5 Steps for Mounting on your RV Walls

Last updated on February 14th, 2022 at 09:29 pm. Originally published on May 22nd, 2017

In lots of ways, the RV life is hard to beat. When your house has wheels, it opens up a whole new world of possibilities.

Say you wake up some random Tuesday morning with that unshakable wanderlust — the same one that would make you feel bummed out and helpless if you were tied down by stationary life. Not so with an RV! Just unplug your rig from any hookups, roll in your awning, make sure your antenna is in, and boom: you’re instantly ready to hit the road and follow your sense of adventure.

That said, if you’re into customizing your house to make it more like home, foundation-built houses and apartments do have one slight advantage. Mounting something on your wall, be it a television, artwork, or even a set of shelves, is a lot more straightforward. You pretty much grab a hammer and nails or an electric screwdriver, check for wall studs, and go to town…unless you’re trying to get a security deposit back, that is.

While it is possible to mount things on your RV’s interior walls, it’s important to go in knowing it’ll be a bit of a project. It’s highly inadvisable to drill, nail, or screw things into a motorhome or trailer’s interior, since there may be complex electrical systems running right beneath many surfaces. If you go too deep, you might even expose yourself to the chance of leaks and water damage. Plus, any damage you cause to the wall itself might be just about irreparable, since you can’t exactly just stuff it with putty and paint over it.

But nothing’s insurMOUNTable (get it?) — there are ways around these problems!

Here, we’ll give you ideas on how to decorate and deck out the inside of your camper, whether you’re looking to hang a TV, mount your favorite painting, hang a clock, or keep your set of wooden spoons close at hand in the kitchen.


Mounting a TV

While you likely won’t be able to mount a TV to the wall as you would in a regular home, there are a variety of capable TV brackets on the market that offer a good solution. 

Types of RV TV Mounts

RV Flat Panel TV mount

If you want a low-profile look that’s streamlined with the rest of your RV, then a flat panel TV mount is for you. It allows you to hang your flat screen TV like you would a picture frame or mirror, plus has a relatively easy installation. Some RV flat panel TV mounts come with a tilt function, allowing you to slightly face your TV left or right should you need to. If without this feature, however, then your TV will remain in the one position unless you uninstall the mount.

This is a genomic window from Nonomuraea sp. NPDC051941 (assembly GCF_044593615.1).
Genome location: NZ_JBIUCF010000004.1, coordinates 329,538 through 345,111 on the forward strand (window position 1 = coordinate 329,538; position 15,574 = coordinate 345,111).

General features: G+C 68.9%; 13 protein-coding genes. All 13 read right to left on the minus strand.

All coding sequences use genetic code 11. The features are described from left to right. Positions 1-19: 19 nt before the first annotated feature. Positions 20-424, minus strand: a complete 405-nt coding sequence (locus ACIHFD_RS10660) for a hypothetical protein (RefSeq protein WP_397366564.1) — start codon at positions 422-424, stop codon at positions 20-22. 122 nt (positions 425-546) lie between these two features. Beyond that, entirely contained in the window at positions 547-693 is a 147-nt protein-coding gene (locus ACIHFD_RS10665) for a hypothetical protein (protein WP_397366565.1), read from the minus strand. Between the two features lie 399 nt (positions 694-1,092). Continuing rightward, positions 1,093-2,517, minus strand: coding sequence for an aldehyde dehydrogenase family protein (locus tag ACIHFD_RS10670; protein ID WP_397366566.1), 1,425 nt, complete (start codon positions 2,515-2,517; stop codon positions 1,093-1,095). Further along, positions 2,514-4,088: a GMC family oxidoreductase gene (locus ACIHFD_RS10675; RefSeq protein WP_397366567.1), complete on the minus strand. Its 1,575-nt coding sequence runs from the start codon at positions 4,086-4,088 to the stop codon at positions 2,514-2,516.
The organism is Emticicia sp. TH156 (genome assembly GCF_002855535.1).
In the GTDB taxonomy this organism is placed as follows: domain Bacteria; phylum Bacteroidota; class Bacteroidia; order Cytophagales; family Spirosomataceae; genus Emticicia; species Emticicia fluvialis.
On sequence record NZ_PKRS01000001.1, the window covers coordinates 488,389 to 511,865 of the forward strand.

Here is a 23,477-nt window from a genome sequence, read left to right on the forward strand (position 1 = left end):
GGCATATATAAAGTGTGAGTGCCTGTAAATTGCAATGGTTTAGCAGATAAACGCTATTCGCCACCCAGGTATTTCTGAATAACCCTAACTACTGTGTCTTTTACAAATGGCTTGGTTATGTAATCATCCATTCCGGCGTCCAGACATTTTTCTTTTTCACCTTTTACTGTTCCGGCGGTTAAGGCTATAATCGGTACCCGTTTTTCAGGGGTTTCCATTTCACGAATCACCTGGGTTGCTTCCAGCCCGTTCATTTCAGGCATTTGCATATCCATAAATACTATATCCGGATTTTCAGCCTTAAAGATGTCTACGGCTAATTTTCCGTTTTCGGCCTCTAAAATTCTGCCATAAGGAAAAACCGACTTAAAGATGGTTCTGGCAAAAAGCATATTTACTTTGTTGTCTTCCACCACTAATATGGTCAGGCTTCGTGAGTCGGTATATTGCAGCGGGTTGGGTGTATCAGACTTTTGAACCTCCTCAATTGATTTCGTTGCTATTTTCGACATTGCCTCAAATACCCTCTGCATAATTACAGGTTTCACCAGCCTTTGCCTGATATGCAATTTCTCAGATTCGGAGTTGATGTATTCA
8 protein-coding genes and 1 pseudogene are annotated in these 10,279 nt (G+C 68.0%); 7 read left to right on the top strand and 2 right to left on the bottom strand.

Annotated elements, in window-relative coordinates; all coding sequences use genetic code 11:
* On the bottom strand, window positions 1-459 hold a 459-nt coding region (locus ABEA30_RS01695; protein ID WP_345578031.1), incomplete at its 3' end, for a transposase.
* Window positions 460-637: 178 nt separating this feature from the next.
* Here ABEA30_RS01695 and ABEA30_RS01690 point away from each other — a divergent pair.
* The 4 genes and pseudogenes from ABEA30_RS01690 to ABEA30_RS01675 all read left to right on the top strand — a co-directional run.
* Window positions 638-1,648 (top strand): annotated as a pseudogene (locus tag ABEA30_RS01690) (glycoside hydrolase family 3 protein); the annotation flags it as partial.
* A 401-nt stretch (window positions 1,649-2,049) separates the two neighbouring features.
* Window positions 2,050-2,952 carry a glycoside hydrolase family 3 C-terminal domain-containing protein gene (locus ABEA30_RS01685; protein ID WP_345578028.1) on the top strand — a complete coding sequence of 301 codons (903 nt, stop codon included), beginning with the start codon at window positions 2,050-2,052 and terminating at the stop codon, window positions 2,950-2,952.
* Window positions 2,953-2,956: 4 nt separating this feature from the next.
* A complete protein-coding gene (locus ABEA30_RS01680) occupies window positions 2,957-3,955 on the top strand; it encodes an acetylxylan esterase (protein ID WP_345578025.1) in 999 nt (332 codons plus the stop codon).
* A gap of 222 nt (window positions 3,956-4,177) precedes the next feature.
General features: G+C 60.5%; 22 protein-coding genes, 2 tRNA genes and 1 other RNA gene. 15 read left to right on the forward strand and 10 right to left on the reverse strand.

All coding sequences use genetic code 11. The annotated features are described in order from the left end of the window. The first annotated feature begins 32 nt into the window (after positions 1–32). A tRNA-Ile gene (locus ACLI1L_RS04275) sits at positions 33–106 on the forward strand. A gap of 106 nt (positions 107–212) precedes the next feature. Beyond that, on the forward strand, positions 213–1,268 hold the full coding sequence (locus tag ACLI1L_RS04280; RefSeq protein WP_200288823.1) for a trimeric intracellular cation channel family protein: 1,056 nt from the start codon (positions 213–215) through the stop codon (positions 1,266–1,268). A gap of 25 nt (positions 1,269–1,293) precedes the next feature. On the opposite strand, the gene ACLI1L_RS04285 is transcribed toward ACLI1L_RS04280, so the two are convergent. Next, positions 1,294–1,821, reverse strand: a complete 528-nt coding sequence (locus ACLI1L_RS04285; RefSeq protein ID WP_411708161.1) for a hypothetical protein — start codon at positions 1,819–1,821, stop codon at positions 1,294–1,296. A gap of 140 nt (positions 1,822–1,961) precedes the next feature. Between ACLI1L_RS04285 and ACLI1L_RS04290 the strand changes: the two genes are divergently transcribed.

Articulating RV TV Mount

An articulating RV TV wall mount is one of the most popular RV TV brackets on the market. This is because it allows the TV to sit snugly against your wall but you can also swivel and move the TV around (i.e. to face upwards / downwards or move from side to side). Because of its added functions, these types of RV TV mounts carry a slightly higher price tag.

Full Motion RV TV mount

The Full Motion Mount offers the most flexibility among TV wall mounts. With some models (and depending on placement), you can swivel your TV around in a 360 degrees circle. This allows the TV to be viewed from multiple positions within your RV. Just keep in mind that it will not sit as flush to the wall as the previous mounts, plus it will also need to be restrained during transit.

Under Cabinet RV TV Mount

If you have a small TV that requires mounting underneath a cabinet to save on space, this is the RV TV mount for you. You can find these mounts with a fold-up design or a stationary permanent design. The only downsides to this RV TV bracket is the fact that it doesn’t support larger-sized TVs, plus it may be difficult to hide those pesky cables.

Pull Down Motion RV TV Mount

This is one of the latest styles in RV TV mount, but it’s already proven to be a popular one. With this design, you can mount your RV’s TV overhead, but be able to pack it away neatly and discreetly when it’s not in use. Because of this mount’s added functionality and technology, it can run higher in price than other types of TV brackets.

Where to Buy RV TV Mounts